It adds that several leaders of the MS-13 secretly met “numerous times” with the two officials – Luna and Marroquín, although it does not mention their names, only their posts.
These meetings took place in the Zacatecoluca and Izalco prisons, in the center and west of the country, it adds, which had already been reported by El Faro.
Batman in trouble?
Even when the alleged pact with the Bukele administration fell apart in March 2022, in one of the voice recordings published two months later by the newspaper, Marroquín is heard saying that “Batman” (a pseudonym for the president) was fully aware of the situation.
The MS-13 also agreed to support Nuevas Ideas in the 2021 parliamentary elections, which that party won by a large majority
Of the 13 indicted MS-13 leaders, three were arrested on Feb. 22 in Mexico “by the authorities of that country and extradited to the United States,” the Attorney General’s Office for the Eastern District of New York said a day later, in an official statement.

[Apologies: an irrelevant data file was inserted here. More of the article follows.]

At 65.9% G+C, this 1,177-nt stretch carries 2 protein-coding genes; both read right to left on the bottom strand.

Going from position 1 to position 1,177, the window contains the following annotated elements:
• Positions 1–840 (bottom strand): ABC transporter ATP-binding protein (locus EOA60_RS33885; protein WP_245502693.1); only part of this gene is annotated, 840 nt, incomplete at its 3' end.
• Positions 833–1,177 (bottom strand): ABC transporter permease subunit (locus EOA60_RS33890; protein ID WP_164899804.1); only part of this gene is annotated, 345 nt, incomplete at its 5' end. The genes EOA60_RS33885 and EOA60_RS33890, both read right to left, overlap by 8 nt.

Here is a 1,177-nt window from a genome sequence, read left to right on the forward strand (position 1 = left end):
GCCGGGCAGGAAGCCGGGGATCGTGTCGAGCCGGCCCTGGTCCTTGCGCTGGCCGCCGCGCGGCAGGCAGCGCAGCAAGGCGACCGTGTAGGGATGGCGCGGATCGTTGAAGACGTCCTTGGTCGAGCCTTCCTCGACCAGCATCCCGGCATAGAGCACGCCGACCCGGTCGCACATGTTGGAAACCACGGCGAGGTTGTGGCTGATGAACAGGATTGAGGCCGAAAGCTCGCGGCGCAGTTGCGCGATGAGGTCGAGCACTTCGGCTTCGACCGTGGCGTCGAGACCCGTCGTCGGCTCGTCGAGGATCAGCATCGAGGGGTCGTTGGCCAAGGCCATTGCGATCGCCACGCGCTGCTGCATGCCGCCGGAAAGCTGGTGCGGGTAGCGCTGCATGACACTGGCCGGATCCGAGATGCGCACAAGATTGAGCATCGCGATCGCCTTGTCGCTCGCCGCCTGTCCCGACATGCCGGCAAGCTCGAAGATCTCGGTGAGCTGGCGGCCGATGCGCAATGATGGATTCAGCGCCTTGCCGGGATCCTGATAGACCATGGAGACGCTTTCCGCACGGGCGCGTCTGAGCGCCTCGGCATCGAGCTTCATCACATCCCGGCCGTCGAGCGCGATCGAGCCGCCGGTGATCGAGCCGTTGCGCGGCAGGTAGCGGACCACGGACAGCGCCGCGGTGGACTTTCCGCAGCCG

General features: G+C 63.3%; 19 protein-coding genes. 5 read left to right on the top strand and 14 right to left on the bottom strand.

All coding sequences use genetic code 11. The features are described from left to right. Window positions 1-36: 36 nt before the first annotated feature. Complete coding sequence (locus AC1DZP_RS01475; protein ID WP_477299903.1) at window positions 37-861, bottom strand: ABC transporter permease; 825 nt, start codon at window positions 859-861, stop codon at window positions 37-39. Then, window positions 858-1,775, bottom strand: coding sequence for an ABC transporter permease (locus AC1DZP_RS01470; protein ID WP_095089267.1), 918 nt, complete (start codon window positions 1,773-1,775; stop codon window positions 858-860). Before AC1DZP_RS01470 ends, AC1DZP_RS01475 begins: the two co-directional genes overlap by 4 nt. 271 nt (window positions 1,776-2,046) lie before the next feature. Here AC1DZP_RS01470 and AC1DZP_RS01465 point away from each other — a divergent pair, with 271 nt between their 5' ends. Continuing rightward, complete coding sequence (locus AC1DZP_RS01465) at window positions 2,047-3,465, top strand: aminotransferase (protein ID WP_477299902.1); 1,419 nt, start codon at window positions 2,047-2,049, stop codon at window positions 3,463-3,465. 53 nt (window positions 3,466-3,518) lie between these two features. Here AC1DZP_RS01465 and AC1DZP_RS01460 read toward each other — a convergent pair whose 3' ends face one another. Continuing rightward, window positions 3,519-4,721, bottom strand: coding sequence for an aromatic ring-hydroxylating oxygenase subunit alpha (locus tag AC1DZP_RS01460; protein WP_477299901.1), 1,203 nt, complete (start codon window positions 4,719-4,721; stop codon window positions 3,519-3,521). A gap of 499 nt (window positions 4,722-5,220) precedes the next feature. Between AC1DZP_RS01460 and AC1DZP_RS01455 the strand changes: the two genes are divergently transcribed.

Those captured are: Vladimir Antonio Arévalo Chávez (nicknamed “Vampiro de Monserrat Criminales”), Walter Yovani Hernández Rivera (“Baxter from Park View”) and Marlon Antonio Menjívar Portillo (“Red from Park View”).
Criminologist Rivas said the outcome of the trial, once it begins, is far from certain.
If prosecutors press for the details of the negotiations with the Bukele government, defense attorneys would have to work hard to undermine the gang members’ credibility when it came to implicating the two Salvadoran officials, he said.
“Thinking as a defense attorney, suppose they gave me the case, I would insist on why they are bringing the case up now, when there is a frontal attack against the gangs and the Salvadoran people are finally happy?” said Rivas, who is also a lawyer and who supports the state of emergency.